February 27, 2006
The Master's Program
The Point of View - A Weekly Commentary by Bob Shank

Dear Marketplace Friend,

"Good grief, Charlie Brown!" If you're one of those people who visit the comics before you head for the headlines, it may be good preparation for the "what happened before we went to print" version of the "news." In Charlie Brown's world, he would never get the chance to get his head up into the blue sky of "positive thinking;" he would be - forever - brought back to reality by his buddies - Lucy, Linus, Pigpen - on the ground. The character with the brightest demeanor was the one with the least to say: Snoopy watched what went on... but always had a "way of escape" with his single-seat fighter plane, conveniently masquerading as a doghouse. "Good grief!" is a pretty good intro to the news-of-the-day...

The Winter Olympics have given us all a welcomed distraction from the realities of the world-at-large, circa 2006. With the closing of the Games, it's headed back to "normal." Good grief...

Fifteen years ago next week, an amateur videotape showed the world the beating of Rodney King, by officers of the Los Angeles Police Department. Good grief. The aftermath was uncontrollable riots in the streets of LA, a departmental overhaul at the PD... and the famous line uttered by King: "Can't we all just get along?" The answer, a decade and a half later, is, probably not.

Samuel P. Huntington is a professor at Harvard University. The Clash of Civilizations is his controversial theory in international relations: that people's cultural/religious identity will be the primary agent of conflict in the post-Cold War world. Huntington's thesis was originally formulated in an article entitled "The Clash of Civilizations?" published in the academic journal Foreign Affairs in 1993. The term itself was first used by Bernard Lewis in the September 1990 issue of The Atlantic Monthly entitled "The Roots of Muslim Rage." Huntington later expanded his thesis in a 1996 book The Clash of Civilizations and the Remaking of World Order. His proposal is debated by theorists... but most any reader of modern news would find it a difficult position to argue against.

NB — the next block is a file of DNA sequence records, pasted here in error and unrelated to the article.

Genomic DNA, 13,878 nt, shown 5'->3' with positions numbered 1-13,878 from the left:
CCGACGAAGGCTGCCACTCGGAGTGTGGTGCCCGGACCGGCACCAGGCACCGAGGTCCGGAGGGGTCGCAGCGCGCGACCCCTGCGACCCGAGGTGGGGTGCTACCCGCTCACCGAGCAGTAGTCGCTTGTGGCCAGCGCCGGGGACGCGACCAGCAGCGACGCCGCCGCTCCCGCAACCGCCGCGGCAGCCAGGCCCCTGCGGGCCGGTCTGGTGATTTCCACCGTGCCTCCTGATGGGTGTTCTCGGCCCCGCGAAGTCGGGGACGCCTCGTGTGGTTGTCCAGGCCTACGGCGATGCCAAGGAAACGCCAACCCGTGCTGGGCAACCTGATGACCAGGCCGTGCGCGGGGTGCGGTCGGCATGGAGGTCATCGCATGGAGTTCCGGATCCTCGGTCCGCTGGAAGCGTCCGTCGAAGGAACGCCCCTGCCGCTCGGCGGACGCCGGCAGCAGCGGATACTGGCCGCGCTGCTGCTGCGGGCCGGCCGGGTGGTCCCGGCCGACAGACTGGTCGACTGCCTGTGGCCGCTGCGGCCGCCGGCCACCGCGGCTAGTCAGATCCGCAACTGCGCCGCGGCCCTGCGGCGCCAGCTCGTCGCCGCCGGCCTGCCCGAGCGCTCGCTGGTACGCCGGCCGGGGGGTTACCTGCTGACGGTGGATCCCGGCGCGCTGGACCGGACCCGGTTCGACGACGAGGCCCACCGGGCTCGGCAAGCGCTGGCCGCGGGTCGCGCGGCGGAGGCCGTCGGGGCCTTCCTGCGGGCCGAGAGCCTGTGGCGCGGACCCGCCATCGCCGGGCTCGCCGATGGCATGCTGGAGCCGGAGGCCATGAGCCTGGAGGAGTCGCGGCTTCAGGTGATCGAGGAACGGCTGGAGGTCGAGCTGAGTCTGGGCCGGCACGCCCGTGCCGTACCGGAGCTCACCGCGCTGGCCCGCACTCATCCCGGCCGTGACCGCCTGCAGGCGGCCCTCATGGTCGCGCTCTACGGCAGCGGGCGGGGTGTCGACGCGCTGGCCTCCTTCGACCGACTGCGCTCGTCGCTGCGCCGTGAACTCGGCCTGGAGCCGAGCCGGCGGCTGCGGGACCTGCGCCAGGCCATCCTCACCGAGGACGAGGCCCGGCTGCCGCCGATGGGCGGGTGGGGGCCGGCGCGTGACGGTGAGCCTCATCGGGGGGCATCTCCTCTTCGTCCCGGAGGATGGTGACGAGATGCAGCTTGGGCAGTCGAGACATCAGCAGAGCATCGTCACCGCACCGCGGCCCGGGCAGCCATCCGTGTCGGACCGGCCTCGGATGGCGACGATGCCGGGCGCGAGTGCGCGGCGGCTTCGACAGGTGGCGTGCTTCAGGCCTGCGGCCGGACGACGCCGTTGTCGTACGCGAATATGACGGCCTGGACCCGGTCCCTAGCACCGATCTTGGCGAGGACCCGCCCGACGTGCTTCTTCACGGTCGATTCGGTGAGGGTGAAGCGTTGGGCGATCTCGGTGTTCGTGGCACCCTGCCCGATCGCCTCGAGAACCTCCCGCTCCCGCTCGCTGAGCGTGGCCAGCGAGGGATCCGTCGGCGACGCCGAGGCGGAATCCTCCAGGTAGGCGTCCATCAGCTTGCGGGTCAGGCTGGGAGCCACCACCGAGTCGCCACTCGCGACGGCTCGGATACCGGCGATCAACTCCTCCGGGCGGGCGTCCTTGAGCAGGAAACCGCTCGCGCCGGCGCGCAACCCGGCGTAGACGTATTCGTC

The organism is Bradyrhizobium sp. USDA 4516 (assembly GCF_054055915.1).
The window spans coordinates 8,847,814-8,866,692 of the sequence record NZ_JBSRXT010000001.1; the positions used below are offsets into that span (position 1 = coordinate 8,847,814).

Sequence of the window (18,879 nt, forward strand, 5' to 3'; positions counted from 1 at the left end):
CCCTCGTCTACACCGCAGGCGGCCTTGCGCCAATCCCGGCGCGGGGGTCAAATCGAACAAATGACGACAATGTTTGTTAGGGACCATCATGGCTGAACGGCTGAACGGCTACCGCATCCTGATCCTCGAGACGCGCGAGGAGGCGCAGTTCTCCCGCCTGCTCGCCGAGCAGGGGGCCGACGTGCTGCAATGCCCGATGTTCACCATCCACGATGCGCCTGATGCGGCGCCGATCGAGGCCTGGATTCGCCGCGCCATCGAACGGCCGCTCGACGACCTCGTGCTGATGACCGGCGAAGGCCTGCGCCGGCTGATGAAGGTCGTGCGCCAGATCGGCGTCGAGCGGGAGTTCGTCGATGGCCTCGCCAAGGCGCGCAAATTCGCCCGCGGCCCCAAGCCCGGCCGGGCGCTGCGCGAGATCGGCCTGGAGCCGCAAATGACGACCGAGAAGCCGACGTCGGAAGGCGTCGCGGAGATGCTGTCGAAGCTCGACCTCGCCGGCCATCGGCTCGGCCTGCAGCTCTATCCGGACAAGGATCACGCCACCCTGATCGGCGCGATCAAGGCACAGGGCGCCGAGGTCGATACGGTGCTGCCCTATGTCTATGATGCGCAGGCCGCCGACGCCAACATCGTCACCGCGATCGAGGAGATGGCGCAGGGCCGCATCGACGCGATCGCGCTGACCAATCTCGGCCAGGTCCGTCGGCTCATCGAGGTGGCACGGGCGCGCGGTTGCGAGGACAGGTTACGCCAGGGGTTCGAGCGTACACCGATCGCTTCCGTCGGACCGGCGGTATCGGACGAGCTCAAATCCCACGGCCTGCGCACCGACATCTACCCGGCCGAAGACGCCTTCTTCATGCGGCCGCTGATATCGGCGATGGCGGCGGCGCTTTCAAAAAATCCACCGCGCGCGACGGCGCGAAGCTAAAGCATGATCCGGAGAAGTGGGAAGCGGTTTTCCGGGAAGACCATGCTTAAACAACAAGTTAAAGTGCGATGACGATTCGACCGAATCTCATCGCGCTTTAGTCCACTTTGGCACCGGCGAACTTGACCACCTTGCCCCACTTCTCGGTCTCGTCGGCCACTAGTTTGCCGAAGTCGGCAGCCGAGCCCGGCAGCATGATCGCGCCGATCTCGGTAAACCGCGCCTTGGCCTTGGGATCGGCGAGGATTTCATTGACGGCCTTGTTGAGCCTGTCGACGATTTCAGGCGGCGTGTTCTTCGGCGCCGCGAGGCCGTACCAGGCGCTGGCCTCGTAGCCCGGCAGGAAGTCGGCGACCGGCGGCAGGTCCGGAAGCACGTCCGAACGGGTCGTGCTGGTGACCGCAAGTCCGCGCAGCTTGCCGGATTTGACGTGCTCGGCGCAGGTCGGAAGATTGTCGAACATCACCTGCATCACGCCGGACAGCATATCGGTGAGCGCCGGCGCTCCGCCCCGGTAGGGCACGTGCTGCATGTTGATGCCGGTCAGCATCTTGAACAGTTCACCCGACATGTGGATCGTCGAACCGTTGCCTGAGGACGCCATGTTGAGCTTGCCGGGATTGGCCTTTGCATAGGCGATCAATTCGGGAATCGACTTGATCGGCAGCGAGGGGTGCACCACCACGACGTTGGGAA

This morning in California, news outlets like the Los Angeles Times reported an assault on the state's middle school textbooks. Problem? They portray Hinduism as "a religion of monkey and elephant gods, rigid caste discrimination and oppression of women." Abhijit Kurup - a Southern California resident whose religion is Hindu - is taking his case to the state Board of Education. Reason? "It degraded my religion." (Never mind whether it was "true!")

A Berlin by-line opened an article with this lead line: " Europe is a cultural ground zero of Muslim frustration bristling against and challenging the continent's vaunted ideals of tolerance..." Riots outside Paris preceded the unprecedented Muslim revulsion to the insensitive - but, largely banal - editorial cartoons that portrayed Mohammed in unfavorable terms. Train bombings in Madrid? Subway terror in London? The Clash is underway in Europe...

Nations are no longer the source of conflict. The world of today - and, of tomorrow - will be marked by the collision of the cultures defined by religious history and personal faith. Is Huntington right? or, will everyone make Rodney King the prophet du jour and choose, instead, to "just get along?"

It seems that the modern, politically-correct American answer runs more along the Rodney King path. "Tolerance" is the answer to differences of every type and tone. Can a passive tolerance offset an antagonistic dominance from systems that lack the underlying foundation of belief and practice that has defined the Judeo/Christian era?

Good grief? That's the comic response. What's the reasoned, biblical response?

God has a strategic approach that fits every generation. It isn't good grief; it's good news. Good news? Yes: that's the Gospel (literally, the good news).

What is it? Simply: our biggest problem isn't the rift between cultures. It is the rift between mankind and Creator God. Sin separates; grace closed the gap, when God gave His Son, Jesus Christ, to offer Himself as the full payment for sin. Civilizations clash... but, Jesus saves. Still does. Only solution. Urgent message.

Bob Shank

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